Regarding unnecessary panic: I am pretty sure anyone and everyone who eats any kind of packaged or fast food has eaten a mouse, spider and bug part at least once in the last couple of months, including everyone in this thread. (What do you think happens to factory mice, exactly?)

But they're usually quite mooshed up, chopped, cooked and mixed with the expected food by the time we eat them, and we don't even notice. The unusual thing about this one is that it was so recognizable.
posted by rokusan at 8:58 AM on December 5, 2009 [1 favorite]


You're probably not even going to get sick from this, since the mouse was most likely cooked with everything else in there, and otherwise it sounds like you've pretty much done everything you can so far. Maybe contact the FDA or the USDA, as well.

But yeah, another request to know what company this was, MeMail or otherwise.


like valkyryn, IAAL but IANYL
posted by dilettante at 9:00 AM on December 5, 2009


I really, really need to know what brand this is. Please Memail me! Also? In a vegetarian dish? I'd have lost it big time on them. Seems like you're very calm about this. Congrats for keeping your cool.
posted by cestmoi15 at 9:00 AM on December 5, 2009


I forget what book discusses all of this at length (Fast Food Nation?) but one example per the FDA:

The FDA's action level for peanut butter is 30 or more insect fragments or one or more rodent hairs per 100 grams.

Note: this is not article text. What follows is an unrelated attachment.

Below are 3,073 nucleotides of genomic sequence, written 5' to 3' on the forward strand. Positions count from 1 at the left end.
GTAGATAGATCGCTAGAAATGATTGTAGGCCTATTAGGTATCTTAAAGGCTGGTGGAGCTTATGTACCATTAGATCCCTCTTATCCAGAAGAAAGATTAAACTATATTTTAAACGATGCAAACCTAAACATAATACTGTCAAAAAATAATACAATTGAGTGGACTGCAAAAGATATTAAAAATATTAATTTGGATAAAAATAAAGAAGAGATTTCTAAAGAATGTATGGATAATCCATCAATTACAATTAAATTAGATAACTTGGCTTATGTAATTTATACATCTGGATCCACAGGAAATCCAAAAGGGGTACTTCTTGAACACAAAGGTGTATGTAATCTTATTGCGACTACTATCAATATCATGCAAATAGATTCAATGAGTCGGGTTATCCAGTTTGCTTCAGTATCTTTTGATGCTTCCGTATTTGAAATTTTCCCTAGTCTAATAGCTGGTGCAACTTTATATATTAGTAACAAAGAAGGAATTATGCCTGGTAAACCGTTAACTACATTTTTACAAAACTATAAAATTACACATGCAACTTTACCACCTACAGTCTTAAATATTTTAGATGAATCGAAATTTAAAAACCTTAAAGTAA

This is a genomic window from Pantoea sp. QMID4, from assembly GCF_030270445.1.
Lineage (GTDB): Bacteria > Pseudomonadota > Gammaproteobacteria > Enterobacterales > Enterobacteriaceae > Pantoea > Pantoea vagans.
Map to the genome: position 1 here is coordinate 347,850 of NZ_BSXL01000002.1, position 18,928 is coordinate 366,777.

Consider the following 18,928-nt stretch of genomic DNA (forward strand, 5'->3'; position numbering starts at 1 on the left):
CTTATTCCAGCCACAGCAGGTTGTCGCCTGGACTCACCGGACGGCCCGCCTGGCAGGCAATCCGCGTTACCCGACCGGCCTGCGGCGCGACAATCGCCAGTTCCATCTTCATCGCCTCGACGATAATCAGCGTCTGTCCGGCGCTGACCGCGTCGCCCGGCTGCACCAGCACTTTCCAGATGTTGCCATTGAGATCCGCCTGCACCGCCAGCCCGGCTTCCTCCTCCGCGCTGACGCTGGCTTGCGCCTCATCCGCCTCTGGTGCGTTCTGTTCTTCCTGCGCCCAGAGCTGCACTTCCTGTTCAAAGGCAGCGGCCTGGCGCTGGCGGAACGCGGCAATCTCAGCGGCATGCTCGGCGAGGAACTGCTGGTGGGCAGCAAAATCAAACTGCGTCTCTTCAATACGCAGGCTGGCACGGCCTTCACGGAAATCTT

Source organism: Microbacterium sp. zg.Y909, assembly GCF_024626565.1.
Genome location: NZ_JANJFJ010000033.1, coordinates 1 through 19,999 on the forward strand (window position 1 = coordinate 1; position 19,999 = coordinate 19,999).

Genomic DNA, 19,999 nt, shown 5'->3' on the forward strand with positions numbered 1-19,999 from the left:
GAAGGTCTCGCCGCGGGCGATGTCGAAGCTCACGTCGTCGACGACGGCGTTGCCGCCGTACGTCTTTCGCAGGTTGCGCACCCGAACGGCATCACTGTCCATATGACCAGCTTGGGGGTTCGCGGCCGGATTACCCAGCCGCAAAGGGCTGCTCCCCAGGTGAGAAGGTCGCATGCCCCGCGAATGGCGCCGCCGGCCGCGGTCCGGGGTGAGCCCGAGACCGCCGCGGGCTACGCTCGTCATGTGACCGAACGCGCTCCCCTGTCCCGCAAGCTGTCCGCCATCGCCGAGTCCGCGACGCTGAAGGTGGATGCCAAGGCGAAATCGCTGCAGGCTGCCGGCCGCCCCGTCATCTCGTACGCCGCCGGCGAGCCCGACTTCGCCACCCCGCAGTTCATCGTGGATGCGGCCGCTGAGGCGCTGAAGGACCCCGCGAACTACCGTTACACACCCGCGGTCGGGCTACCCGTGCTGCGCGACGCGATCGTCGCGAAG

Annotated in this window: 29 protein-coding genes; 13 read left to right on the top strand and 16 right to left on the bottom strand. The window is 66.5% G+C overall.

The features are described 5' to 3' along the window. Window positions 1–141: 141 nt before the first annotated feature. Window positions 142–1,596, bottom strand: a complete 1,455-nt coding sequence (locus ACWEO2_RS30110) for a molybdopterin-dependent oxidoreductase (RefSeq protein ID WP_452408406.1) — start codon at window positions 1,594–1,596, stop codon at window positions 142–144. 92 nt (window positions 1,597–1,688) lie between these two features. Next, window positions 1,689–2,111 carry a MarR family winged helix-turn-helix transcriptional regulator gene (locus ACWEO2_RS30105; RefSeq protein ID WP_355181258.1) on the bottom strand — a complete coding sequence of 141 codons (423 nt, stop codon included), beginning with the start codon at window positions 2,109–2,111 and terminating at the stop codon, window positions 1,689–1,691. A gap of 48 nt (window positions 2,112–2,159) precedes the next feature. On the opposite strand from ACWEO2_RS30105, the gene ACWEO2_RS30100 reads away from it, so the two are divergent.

So any less than 30 insect fragments per 100g passes inspection.

Granted, not quite mouse meat, but the idea that our food is 'pure' is illusory.
posted by rokusan at 9:01 AM on December 5, 2009


the idea that our food is 'pure' is illusory

This is equally true for food that comes straight from a farm, as anyone who's lived on a farm knows. If I had a dollar for every dead mouse I've fished out of a milk can...

Still, you should let the manufacturer of your product know and demand a refund, etc. Mouse legs are Not Cool in packaged meals.
posted by Sidhedevil at 9:17 AM on December 5, 2009


Disgusting!! I doubt any physical hard will come of it (if that were the case, you'd probably already be experiencing food poisoning symptoms) but if I were you, I'd contact the company and demand a refund and also file a complaint with the FDA/USDA. Personally, I wouldn't consider suing (unless I actually did get sick and had bills to cover), but that's due to my own philosophical opposition to how overly litigious American society has become. But I would tell everyone I knew the name of the company so they could avoid the disgustingness.
posted by emd3737 at 9:32 AM on December 5, 2009


In a vegetarian dish?

Why not? Mice are herbivores, so they eat vegetarian food too :-)